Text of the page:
Albert also lives by his mantra that if a job is worth doing, it’s worth doing well, so he had no intention of trying to fast-track the project.
“We were very keen to preserve the character of the place so old bricks, stone and reclaimed beams were always going to be key features of the house,” he adds.
Albert and Jane particularly wanted to keep the small windows, the cart arches and the chalk walls, as well as original timbers and stone. “Anything we couldn’t salvage we bought reclaimed,’” he says. ‘“Even the door hinges are reclaimed. We found beams from an old cotton mill in Lancashire which we used throughout the building.”
The original floors were bare earth so Albert dug them out by 15 inches to allow room for underfloor heating pipes, Kingspan insulation and a damp-proof course, followed by stone slabs.
Albert employed local bricklayers to rebuild the walls and reconstructed the roof with the help of his brother, Philip, a specialist wood worker. Some of the original roof structure was left as it was built, including scissor trusses that would have originally accommodated the corn, although one section of the roof was rebuilt with reclaimed elm. “We created what’s known as a cold roof whereby the Kingspan insulation is on top of the rafters, so there is no void,” says Albert. Internal walls were built to create a corridor of bedrooms for the boys.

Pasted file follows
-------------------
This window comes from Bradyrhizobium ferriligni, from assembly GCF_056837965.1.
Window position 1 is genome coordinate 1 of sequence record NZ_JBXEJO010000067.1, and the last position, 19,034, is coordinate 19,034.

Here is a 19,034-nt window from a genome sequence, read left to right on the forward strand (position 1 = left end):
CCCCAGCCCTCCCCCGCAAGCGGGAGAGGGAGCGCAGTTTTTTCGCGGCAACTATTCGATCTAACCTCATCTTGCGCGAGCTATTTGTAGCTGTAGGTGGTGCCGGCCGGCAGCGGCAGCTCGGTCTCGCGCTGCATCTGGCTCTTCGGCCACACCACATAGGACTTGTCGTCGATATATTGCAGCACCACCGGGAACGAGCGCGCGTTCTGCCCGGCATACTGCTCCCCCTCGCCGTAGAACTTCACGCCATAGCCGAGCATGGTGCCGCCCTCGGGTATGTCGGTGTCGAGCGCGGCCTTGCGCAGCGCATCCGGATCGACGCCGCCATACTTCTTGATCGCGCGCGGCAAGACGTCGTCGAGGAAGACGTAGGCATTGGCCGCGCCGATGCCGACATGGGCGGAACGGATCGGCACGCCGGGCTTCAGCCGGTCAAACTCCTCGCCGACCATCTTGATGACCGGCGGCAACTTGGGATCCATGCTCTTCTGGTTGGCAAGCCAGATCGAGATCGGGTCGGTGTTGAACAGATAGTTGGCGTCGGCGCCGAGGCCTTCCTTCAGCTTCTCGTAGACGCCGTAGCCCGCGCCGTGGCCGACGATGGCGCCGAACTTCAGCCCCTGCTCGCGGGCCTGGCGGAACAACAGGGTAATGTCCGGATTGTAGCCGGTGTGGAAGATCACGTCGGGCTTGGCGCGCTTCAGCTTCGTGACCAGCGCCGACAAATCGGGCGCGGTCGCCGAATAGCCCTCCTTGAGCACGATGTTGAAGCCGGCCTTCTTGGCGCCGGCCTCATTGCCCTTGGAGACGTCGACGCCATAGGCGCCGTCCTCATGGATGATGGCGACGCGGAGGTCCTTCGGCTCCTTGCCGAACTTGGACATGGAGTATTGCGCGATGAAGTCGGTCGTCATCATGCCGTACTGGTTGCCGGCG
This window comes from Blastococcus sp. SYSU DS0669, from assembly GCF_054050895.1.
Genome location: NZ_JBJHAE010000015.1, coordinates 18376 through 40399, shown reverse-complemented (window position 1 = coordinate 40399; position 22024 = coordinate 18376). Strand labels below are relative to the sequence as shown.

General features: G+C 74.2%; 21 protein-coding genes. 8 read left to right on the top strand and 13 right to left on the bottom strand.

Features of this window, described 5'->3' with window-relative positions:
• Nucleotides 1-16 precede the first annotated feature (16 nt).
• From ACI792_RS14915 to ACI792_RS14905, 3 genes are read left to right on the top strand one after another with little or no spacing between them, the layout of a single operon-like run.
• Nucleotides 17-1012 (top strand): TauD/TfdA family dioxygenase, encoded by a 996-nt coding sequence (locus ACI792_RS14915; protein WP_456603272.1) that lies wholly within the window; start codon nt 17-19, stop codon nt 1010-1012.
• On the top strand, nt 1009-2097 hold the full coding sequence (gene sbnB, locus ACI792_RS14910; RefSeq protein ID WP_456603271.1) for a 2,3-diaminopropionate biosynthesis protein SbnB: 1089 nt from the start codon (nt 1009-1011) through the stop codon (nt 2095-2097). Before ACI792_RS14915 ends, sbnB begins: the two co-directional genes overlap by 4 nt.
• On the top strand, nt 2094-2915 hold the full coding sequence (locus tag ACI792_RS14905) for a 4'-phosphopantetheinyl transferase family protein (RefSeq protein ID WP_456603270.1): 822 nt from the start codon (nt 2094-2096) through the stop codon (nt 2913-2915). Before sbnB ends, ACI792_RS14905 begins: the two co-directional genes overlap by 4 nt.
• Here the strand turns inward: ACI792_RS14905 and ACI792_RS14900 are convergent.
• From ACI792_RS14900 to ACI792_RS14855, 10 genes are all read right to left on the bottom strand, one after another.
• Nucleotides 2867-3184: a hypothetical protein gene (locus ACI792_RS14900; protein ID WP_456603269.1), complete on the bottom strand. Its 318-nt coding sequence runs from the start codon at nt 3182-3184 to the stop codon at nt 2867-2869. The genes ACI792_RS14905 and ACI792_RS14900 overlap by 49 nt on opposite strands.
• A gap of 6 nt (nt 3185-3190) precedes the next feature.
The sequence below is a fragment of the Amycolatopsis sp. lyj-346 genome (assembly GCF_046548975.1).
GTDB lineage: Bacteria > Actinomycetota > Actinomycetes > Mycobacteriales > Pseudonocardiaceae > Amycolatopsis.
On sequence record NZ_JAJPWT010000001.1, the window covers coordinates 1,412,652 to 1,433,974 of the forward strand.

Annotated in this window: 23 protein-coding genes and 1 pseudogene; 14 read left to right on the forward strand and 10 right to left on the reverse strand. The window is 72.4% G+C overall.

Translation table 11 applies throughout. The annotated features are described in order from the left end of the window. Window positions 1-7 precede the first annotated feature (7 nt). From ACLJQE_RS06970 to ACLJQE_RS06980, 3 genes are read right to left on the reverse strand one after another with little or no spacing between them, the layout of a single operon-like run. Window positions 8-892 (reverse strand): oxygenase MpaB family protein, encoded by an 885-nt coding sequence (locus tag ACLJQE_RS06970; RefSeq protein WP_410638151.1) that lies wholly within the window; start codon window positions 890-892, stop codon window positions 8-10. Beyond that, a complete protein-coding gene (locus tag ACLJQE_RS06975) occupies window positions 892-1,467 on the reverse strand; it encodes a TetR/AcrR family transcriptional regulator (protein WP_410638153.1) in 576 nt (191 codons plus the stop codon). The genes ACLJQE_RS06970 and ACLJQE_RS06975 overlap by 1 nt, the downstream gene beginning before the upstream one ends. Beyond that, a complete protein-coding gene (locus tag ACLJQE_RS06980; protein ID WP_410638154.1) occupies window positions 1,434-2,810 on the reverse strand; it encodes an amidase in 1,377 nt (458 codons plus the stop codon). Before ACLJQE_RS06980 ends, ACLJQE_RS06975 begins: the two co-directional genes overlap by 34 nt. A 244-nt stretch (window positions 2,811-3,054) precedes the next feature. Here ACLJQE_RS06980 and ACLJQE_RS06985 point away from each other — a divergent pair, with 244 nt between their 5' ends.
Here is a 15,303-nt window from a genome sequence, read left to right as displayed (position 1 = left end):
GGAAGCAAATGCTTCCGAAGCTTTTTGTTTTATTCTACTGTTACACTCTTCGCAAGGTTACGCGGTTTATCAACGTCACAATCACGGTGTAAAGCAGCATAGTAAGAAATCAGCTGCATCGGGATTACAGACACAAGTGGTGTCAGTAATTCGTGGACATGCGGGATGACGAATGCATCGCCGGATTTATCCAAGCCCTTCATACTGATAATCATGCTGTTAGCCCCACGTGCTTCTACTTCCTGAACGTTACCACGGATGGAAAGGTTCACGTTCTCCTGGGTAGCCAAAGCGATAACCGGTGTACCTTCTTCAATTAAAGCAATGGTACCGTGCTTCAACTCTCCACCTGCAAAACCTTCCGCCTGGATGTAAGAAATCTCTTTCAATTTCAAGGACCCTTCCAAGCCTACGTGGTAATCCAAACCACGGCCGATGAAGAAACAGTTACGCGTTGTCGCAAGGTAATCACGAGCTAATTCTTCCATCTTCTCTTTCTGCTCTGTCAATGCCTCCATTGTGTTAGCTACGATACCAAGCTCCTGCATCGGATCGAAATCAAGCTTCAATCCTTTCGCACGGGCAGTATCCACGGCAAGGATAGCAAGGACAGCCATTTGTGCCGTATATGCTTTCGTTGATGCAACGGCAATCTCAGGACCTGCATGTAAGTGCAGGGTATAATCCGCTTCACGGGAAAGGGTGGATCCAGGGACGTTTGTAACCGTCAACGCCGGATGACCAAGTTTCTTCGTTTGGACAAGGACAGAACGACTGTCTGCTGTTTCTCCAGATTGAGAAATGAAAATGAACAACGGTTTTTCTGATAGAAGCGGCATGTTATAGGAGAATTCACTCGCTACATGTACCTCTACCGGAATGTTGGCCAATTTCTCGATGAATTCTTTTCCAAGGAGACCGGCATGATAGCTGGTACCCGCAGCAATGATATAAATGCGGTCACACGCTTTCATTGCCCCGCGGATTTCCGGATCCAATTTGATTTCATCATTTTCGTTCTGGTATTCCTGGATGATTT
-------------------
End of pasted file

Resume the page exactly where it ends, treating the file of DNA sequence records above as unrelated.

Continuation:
“I like to keep everything as original and true to its history as possible,” says Albert. “Anything new was built to the old methods, so there are no angle beads, the plastering was all done to make it look as old as possible and the trusses are pegged together.”
All the oak windows – each one a different size and shape – were handmade in Albert’s workshop, while the staircase, which looks as though it’s been there for centuries, features kerb stones, aged cobbles, oak treads made from timber salvaged from Hull docks, and curved handrails from a revamped Yorkshire farmhouse.
“I had been saving old bricks for years, which came in useful when we extended the barn to create an open-plan kitchen and living area,” says Albert. “We didn’t want anyone to be able to tell where the original build ended and the newer section began.”